“We had heard that some of Emulex’s largest shareholders were under the impression that Emulex’s management team was interested in holding substantive discussions regarding this transaction,” he said. “In response, representatives of Broadcom reached out to representatives of Emulex’s late last week and once again were rebuffed in our efforts to engage in a constructive dialogue with Emulex. Despite these recent moves, we remain open to holding substantive discussions to bring this transaction to a close.”
Emulex e-mailed a response to Broadcom’s statement, saying while Broadcom approached Emulex last week, “it [Broadcom] had no new information to provide, other than what they have already made public to-date.”
Those two companies along with Cisco and Salesforce.com will all hold bone marrow registration drives in the coming days to try to find a match to EMC employee Nick Glasgow, who is suffering from leukemia and needs a transplant. The 28-year old has Asian and Caucasian ancestry, and so the companies are especially seeking people of similar backgrounds to be tested for a match.
Nick’s heritage poses an obstacle to finding a suitable donor at this time, according to an EMC media advisory:
What is needed to save Nick’s life is a bone marrow donor who is a match – a monumental task given his donor has to be part Caucasian and part Asian, and the donor pool for people of mixed heritages is only 2.4% of the national database of registered donors (Compared to nearly an EIGHTY% chance if Nick was Caucasian!). Given this, his doctors indicated that there was probably a 0% chance of finding a donor from the current donor list.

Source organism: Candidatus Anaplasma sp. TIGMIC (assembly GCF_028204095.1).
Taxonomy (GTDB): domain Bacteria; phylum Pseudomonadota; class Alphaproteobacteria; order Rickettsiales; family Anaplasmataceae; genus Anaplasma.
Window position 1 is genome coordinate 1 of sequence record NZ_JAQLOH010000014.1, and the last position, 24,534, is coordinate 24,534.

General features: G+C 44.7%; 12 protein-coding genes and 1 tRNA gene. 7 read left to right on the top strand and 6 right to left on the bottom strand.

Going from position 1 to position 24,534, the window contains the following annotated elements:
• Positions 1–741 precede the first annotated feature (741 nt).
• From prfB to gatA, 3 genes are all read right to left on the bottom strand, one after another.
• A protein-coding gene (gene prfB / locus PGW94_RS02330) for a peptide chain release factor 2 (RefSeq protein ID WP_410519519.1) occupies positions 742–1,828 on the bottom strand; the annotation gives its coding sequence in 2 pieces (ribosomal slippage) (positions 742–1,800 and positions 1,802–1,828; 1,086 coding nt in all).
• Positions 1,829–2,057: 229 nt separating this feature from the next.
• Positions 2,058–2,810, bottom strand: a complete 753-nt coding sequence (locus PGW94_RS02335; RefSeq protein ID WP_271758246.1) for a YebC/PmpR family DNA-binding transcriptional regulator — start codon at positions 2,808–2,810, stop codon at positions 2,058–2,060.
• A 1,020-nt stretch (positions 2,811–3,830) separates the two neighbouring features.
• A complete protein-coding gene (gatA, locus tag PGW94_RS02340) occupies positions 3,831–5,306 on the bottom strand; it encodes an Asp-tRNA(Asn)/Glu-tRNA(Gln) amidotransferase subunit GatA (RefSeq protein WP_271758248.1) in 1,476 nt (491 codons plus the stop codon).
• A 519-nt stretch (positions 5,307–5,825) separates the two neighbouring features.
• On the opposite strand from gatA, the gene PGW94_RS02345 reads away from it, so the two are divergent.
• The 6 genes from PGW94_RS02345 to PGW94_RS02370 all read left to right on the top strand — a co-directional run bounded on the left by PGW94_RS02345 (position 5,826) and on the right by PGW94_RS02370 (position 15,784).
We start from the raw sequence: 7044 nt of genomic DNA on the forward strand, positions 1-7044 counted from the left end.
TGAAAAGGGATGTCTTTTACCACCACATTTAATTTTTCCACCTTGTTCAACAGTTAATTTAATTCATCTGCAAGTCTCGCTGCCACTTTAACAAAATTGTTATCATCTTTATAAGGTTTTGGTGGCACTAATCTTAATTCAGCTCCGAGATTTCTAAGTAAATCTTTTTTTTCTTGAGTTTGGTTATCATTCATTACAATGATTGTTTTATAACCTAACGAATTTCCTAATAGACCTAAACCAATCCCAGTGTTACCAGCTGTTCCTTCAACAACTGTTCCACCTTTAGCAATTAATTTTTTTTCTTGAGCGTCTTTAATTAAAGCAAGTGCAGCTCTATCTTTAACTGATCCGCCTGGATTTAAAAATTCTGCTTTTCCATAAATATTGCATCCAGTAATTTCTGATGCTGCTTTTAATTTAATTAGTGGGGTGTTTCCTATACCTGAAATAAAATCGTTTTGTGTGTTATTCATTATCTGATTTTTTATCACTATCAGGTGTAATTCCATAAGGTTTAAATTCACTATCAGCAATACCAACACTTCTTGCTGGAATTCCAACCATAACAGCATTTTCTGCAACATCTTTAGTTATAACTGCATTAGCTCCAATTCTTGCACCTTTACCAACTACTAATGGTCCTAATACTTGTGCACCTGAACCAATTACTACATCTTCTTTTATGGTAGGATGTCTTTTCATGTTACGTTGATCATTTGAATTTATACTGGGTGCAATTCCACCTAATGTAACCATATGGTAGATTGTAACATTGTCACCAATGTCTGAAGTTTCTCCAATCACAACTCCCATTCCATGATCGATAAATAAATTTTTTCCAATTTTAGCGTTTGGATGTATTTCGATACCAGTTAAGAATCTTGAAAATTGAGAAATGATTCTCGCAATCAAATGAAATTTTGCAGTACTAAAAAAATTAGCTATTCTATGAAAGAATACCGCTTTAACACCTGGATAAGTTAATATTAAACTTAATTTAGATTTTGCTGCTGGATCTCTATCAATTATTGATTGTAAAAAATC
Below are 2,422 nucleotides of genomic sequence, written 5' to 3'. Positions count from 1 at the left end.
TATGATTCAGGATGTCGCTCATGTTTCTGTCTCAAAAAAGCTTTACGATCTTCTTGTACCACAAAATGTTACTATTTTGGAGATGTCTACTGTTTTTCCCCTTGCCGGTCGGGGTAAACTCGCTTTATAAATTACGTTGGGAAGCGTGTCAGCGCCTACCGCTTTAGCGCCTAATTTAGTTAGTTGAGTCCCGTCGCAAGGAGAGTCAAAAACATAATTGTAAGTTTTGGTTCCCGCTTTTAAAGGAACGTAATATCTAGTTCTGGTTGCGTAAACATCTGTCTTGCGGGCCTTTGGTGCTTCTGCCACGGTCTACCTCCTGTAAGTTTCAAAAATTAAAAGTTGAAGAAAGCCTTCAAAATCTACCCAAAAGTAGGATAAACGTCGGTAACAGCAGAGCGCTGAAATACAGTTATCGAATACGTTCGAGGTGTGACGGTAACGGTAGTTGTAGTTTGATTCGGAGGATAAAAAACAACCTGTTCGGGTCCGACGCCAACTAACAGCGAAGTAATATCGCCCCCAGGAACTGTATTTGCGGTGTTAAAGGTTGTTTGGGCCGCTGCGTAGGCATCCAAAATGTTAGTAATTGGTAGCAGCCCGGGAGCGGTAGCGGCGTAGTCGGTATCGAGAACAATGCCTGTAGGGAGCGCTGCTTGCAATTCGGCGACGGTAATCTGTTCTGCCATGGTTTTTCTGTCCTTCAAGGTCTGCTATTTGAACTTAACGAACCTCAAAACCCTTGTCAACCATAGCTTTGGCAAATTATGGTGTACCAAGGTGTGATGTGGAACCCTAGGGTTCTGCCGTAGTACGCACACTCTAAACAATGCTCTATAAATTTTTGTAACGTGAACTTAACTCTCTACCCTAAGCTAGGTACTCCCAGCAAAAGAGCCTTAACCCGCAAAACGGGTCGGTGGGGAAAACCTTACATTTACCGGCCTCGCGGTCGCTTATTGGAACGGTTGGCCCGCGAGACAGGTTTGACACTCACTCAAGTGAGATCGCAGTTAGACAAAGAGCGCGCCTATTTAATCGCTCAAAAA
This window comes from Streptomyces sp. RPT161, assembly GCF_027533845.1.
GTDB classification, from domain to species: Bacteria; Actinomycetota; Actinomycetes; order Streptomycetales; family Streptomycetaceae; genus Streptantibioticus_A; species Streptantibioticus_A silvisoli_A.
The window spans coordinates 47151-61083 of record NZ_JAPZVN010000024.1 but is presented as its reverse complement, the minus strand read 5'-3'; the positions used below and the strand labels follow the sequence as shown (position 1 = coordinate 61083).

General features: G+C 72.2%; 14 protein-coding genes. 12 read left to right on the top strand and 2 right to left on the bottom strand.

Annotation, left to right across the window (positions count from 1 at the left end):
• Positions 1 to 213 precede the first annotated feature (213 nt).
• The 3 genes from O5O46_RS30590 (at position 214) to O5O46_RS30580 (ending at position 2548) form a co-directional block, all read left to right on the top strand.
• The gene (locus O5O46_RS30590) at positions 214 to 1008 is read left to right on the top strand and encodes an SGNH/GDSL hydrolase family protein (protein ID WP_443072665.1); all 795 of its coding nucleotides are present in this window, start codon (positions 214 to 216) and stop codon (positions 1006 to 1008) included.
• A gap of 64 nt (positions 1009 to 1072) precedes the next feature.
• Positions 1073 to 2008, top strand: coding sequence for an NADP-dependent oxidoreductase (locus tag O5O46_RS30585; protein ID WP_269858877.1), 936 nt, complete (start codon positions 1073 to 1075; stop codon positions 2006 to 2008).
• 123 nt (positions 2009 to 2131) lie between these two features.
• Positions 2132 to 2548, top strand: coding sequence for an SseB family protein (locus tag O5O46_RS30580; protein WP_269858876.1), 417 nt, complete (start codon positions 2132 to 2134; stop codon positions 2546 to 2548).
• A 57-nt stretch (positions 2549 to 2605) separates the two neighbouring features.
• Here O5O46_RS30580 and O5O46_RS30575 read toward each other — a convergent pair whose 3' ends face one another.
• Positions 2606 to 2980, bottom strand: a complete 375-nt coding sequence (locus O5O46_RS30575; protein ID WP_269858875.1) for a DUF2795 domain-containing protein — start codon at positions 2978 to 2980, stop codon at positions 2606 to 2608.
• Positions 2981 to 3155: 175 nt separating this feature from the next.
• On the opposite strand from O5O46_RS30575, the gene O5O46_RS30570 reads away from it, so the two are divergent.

EMC and Be The Match Foundation are hosting multiple donor drives across the greater Boston area, starting today:
Friday, May 29 12:30 pm – 2:30 pm – Franklin:50 Constitution Blvd, Franklin, MA (Johnson Conference Room, 3rd Floor)
(0:25) Hewlett-Packard launches Windows 2008-based multiprotocol data storage system for SMBs
(2:18) Riverbed Technology’s Steelhead and Autodesk’s AutoCAD resolve file compatibility problem
(3:58) Hitachi Data Systems (HDS) adds High Availability Manager (HAM) to USP V controllers
(5:11) Sun releases cluster array
(6:17) MA court says Donatelli can start work for HP
Washington D.C. isn’t the only place where people are paying a lot of attention to healthcare these days. The IT world sees healthcare as a soon-to-be booming market, thanks to billions of dollars set aside for electronic healthcare records and procedures in this year’s economic stimulus bill. So it’s no surprise that vendors are positioning themselves to ride the coming wave of digitization in the healthcare field.
SunGard Availability Services is among those making a big push into healthcare. This week it revealed a partnership with IT outsource provider PhoenixHealth Systems to offer data center outsourcing for hospitals, and it will soon launch a service for archiving medical images based on a partnership with InSiteOne Inc.